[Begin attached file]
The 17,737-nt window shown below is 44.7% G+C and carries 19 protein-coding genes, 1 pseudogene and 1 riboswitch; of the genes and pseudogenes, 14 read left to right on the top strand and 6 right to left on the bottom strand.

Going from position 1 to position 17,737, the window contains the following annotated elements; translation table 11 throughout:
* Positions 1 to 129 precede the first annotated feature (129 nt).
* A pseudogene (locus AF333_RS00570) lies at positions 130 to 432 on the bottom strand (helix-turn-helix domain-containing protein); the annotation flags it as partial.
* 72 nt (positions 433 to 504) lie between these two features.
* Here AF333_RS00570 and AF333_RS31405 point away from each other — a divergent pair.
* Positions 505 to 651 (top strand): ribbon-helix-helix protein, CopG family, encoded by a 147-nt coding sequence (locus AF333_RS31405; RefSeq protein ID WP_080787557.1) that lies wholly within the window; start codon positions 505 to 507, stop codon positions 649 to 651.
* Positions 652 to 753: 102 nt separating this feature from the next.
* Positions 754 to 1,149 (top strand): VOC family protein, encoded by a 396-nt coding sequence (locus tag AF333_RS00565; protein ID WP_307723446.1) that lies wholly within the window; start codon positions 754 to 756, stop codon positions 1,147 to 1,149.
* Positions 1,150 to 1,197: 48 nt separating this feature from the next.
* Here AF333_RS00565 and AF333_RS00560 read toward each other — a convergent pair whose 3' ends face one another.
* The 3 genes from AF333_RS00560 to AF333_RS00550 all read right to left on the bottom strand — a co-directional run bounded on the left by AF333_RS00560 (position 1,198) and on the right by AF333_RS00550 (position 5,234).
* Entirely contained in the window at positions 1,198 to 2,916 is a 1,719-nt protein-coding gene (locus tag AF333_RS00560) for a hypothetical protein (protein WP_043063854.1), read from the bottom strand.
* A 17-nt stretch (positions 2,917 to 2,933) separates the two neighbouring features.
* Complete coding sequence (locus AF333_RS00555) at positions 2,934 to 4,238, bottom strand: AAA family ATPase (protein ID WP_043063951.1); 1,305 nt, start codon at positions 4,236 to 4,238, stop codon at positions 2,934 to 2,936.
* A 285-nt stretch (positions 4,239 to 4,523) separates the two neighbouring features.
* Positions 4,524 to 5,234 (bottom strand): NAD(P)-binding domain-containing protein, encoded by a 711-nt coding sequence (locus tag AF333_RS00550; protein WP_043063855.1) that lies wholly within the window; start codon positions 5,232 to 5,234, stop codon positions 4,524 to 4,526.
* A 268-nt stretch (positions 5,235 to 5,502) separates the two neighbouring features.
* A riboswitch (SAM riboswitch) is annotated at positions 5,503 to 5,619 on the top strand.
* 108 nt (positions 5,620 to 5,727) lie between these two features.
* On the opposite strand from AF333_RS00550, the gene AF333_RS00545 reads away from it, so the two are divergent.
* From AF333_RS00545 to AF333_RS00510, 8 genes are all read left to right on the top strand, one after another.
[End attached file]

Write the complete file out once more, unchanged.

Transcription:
The 17,737-nt window shown below is 44.7% G+C and carries 19 protein-coding genes, 1 pseudogene and 1 riboswitch; of the genes and pseudogenes, 14 read left to right on the top strand and 6 right to left on the bottom strand.

Going from position 1 to position 17,737, the window contains the following annotated elements; translation table 11 throughout:
* Positions 1 to 129 precede the first annotated feature (129 nt).
* A pseudogene (locus AF333_RS00570) lies at positions 130 to 432 on the bottom strand (helix-turn-helix domain-containing protein); the annotation flags it as partial.
* 72 nt (positions 433 to 504) lie between these two features.
* Here AF333_RS00570 and AF333_RS31405 point away from each other — a divergent pair.
* Positions 505 to 651 (top strand): ribbon-helix-helix protein, CopG family, encoded by a 147-nt coding sequence (locus AF333_RS31405; RefSeq protein ID WP_080787557.1) that lies wholly within the window; start codon positions 505 to 507, stop codon positions 649 to 651.
* Positions 652 to 753: 102 nt separating this feature from the next.
* Positions 754 to 1,149 (top strand): VOC family protein, encoded by a 396-nt coding sequence (locus tag AF333_RS00565; protein ID WP_307723446.1) that lies wholly within the window; start codon positions 754 to 756, stop codon positions 1,147 to 1,149.
* Positions 1,150 to 1,197: 48 nt separating this feature from the next.
* Here AF333_RS00565 and AF333_RS00560 read toward each other — a convergent pair whose 3' ends face one another.
* The 3 genes from AF333_RS00560 to AF333_RS00550 all read right to left on the bottom strand — a co-directional run bounded on the left by AF333_RS00560 (position 1,198) and on the right by AF333_RS00550 (position 5,234).
* Entirely contained in the window at positions 1,198 to 2,916 is a 1,719-nt protein-coding gene (locus tag AF333_RS00560) for a hypothetical protein (protein WP_043063854.1), read from the bottom strand.
* A 17-nt stretch (positions 2,917 to 2,933) separates the two neighbouring features.
* Complete coding sequence (locus AF333_RS00555) at positions 2,934 to 4,238, bottom strand: AAA family ATPase (protein ID WP_043063951.1); 1,305 nt, start codon at positions 4,236 to 4,238, stop codon at positions 2,934 to 2,936.
* A 285-nt stretch (positions 4,239 to 4,523) separates the two neighbouring features.
* Positions 4,524 to 5,234 (bottom strand): NAD(P)-binding domain-containing protein, encoded by a 711-nt coding sequence (locus tag AF333_RS00550; protein WP_043063855.1) that lies wholly within the window; start codon positions 5,232 to 5,234, stop codon positions 4,524 to 4,526.
* A 268-nt stretch (positions 5,235 to 5,502) separates the two neighbouring features.
* A riboswitch (SAM riboswitch) is annotated at positions 5,503 to 5,619 on the top strand.
* 108 nt (positions 5,620 to 5,727) lie between these two features.
* On the opposite strand from AF333_RS00550, the gene AF333_RS00545 reads away from it, so the two are divergent.
* From AF333_RS00545 to AF333_RS00510, 8 genes are all read left to right on the top strand, one after another.